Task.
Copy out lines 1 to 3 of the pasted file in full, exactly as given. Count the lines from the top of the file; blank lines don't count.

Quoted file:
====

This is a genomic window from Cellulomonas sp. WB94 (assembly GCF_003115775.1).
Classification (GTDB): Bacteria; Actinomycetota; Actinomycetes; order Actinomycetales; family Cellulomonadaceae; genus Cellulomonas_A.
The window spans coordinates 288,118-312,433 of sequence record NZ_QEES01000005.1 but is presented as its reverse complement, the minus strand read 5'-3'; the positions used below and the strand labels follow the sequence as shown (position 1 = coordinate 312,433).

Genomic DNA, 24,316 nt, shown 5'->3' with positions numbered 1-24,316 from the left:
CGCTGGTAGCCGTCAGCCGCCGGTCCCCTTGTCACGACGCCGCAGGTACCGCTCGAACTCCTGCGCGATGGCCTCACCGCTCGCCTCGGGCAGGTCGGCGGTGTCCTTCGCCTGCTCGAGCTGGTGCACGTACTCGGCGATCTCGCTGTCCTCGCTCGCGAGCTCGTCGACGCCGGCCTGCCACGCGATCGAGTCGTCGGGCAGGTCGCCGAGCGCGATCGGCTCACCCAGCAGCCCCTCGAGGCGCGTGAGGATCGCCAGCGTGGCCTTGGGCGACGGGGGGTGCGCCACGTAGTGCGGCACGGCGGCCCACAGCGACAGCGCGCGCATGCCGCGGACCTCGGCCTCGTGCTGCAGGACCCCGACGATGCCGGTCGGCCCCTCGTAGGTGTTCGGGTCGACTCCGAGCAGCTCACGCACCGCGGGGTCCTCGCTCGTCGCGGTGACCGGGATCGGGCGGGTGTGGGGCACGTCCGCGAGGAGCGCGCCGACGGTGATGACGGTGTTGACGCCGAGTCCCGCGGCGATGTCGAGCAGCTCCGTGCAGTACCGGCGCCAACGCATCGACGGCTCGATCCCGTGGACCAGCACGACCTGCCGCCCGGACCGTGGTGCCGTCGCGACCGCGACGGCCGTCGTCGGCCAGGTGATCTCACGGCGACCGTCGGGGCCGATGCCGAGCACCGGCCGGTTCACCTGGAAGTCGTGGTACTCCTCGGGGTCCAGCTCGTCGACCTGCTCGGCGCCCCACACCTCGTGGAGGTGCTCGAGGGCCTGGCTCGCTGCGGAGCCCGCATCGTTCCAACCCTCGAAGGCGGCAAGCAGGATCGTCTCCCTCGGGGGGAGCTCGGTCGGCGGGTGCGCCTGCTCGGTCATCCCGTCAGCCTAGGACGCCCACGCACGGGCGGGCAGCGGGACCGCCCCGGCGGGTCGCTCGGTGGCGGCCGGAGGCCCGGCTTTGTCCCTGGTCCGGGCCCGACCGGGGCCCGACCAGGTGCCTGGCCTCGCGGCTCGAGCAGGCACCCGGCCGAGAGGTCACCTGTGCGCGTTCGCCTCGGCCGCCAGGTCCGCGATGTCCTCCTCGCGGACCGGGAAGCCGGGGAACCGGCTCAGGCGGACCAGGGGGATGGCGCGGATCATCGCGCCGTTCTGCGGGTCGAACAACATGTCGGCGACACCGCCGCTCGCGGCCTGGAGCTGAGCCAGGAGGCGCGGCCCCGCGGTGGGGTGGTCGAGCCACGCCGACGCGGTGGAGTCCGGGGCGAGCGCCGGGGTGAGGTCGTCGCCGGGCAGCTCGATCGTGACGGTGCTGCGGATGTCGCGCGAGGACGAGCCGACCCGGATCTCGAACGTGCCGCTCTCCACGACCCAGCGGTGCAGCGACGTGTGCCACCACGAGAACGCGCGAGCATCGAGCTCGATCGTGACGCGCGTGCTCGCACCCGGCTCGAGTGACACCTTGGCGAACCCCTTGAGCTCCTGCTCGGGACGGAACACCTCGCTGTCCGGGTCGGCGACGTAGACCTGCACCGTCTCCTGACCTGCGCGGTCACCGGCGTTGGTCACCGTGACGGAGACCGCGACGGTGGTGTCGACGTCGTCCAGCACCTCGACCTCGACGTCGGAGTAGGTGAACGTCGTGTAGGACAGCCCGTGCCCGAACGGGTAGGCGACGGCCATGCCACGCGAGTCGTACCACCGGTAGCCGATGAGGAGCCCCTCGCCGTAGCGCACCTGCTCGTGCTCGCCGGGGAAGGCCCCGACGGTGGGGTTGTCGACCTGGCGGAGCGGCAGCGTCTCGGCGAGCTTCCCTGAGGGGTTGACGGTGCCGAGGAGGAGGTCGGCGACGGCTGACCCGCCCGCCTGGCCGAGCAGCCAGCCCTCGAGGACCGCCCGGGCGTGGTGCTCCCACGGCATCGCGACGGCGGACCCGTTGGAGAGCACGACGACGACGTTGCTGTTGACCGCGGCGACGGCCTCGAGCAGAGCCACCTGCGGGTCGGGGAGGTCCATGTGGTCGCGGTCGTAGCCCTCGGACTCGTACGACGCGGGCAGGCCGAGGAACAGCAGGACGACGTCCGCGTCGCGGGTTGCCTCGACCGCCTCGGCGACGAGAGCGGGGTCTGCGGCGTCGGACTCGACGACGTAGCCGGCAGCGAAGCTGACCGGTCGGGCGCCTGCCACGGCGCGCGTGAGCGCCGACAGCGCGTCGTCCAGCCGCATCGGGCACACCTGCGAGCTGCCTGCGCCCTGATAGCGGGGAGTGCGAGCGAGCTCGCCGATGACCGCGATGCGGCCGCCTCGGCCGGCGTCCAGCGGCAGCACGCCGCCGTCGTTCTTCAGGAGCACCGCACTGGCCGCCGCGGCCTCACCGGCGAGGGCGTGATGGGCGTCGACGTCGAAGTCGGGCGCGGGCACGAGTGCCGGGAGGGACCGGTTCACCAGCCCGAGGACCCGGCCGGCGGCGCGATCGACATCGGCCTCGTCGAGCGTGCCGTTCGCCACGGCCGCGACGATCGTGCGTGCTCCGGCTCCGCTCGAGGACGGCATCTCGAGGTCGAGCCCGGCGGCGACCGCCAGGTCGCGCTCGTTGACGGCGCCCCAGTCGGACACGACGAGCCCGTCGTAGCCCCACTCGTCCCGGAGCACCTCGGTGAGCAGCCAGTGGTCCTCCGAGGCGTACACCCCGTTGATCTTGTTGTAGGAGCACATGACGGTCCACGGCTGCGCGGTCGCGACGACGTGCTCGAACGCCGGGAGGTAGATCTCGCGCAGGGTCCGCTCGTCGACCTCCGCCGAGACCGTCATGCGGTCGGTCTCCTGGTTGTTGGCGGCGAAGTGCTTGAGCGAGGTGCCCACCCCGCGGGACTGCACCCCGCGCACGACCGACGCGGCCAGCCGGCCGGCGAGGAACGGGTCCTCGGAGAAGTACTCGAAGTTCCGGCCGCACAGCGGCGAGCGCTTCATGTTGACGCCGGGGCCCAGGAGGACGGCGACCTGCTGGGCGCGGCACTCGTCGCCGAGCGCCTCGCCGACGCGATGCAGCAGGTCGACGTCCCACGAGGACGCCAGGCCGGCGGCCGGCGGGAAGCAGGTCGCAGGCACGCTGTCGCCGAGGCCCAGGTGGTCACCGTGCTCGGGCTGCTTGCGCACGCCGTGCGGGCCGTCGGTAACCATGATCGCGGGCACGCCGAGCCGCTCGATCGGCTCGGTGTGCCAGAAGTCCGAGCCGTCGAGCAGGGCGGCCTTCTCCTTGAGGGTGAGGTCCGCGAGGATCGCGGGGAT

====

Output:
This is a genomic window from Cellulomonas sp. WB94 (assembly GCF_003115775.1).
Classification (GTDB): Bacteria; Actinomycetota; Actinomycetes; order Actinomycetales; family Cellulomonadaceae; genus Cellulomonas_A.
The window spans coordinates 288,118-312,433 of sequence record NZ_QEES01000005.1 but is presented as its reverse complement, the minus strand read 5'-3'; the positions used below and the strand labels follow the sequence as shown (position 1 = coordinate 312,433).